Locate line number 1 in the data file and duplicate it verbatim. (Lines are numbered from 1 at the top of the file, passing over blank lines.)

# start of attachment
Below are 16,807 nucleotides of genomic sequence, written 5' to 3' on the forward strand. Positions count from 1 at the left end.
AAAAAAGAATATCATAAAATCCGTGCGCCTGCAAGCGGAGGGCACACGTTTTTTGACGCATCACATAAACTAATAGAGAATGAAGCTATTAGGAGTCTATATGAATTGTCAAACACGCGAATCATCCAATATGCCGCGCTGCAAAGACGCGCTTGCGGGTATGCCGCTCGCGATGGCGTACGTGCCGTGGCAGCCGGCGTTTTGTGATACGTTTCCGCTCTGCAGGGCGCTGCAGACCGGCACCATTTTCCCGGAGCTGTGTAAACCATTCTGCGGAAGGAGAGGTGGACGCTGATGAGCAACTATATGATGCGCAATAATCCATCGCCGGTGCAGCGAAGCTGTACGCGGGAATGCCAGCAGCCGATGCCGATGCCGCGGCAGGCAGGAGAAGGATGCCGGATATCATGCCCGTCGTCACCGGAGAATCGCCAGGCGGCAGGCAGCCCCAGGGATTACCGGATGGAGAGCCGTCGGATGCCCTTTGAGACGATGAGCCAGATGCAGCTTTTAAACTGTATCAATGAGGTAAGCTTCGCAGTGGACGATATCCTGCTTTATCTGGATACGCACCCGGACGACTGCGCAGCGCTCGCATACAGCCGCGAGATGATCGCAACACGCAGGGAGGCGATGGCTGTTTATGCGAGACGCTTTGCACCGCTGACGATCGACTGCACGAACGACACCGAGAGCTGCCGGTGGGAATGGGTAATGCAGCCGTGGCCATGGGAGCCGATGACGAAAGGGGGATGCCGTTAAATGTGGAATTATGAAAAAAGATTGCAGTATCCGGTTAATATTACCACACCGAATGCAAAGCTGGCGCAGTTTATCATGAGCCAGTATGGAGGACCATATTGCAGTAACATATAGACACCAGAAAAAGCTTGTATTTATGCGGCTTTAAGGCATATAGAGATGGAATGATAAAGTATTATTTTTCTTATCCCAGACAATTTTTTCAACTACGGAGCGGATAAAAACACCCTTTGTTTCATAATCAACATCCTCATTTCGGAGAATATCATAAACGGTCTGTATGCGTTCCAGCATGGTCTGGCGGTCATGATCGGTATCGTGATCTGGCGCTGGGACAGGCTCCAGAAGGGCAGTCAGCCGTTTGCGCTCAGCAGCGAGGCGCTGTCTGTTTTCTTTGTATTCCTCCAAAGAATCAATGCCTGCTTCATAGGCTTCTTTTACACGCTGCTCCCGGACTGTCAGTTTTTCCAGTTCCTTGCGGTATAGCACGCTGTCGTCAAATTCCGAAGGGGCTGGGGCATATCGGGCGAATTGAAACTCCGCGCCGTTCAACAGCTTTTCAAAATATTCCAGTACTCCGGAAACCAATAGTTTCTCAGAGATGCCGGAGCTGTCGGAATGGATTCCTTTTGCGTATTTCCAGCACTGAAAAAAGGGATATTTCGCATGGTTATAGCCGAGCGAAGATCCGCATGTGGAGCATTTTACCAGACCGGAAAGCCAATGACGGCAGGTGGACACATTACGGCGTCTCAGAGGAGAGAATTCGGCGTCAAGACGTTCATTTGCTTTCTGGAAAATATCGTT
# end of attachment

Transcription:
Below are 16,807 nucleotides of genomic sequence, written 5' to 3' on the forward strand. Positions count from 1 at the left end.